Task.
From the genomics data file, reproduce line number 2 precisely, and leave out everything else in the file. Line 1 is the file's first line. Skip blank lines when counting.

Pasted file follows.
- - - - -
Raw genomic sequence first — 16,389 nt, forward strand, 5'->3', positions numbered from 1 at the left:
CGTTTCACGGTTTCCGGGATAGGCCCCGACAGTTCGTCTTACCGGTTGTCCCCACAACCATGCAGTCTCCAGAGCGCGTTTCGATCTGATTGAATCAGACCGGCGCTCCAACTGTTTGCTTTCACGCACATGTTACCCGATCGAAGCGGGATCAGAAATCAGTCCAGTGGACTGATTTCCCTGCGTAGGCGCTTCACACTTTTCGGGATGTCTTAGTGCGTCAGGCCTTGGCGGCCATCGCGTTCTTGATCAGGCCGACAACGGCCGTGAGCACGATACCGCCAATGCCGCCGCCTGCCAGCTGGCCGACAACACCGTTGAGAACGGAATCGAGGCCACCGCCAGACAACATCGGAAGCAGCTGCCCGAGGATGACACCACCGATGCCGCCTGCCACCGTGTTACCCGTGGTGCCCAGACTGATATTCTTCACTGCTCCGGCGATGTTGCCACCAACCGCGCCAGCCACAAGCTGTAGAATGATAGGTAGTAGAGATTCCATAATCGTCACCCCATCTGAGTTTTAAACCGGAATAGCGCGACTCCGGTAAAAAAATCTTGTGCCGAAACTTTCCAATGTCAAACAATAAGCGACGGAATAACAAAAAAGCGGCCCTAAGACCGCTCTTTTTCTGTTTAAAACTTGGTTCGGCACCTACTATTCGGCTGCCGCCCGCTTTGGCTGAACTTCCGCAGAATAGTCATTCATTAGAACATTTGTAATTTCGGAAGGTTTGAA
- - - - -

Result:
CGTTTCACGGTTTCCGGGATAGGCCCCGACAGTTCGTCTTACCGGTTGTCCCCACAACCATGCAGTCTCCAGAGCGCGTTTCGATCTGATTGAATCAGACCGGCGCTCCAACTGTTTGCTTTCACGCACATGTTACCCGATCGAAGCGGGATCAGAAATCAGTCCAGTGGACTGATTTCCCTGCGTAGGCGCTTCACACTTTTCGGGATGTCTTAGTGCGTCAGGCCTTGGCGGCCATCGCGTTCTTGATCAGGCCGACAACGGCCGTGAGCACGATACCGCCAATGCCGCCGCCTGCCAGCTGGCCGACAACACCGTTGAGAACGGAATCGAGGCCACCGCCAGACAACATCGGAAGCAGCTGCCCGAGGATGACACCACCGATGCCGCCTGCCACCGTGTTACCCGTGGTGCCCAGACTGATATTCTTCACTGCTCCGGCGATGTTGCCACCAACCGCGCCAGCCACAAGCTGTAGAATGATAGGTAGTAGAGATTCCATAATCGTCACCCCATCTGAGTTTTAAACCGGAATAGCGCGACTCCGGTAAAAAAATCTTGTGCCGAAACTTTCCAATGTCAAACAATAAGCGACGGAATAACAAAAAAGCGGCCCTAAGACCGCTCTTTTTCTGTTTAAAACTTGGTTCGGCACCTACTATTCGGCTGCCGCCCGCTTTGGCTGAACTTCCGCAGAATAGTCATTCATTAGAACATTTGTAATTTCGGAAGGTTTGAA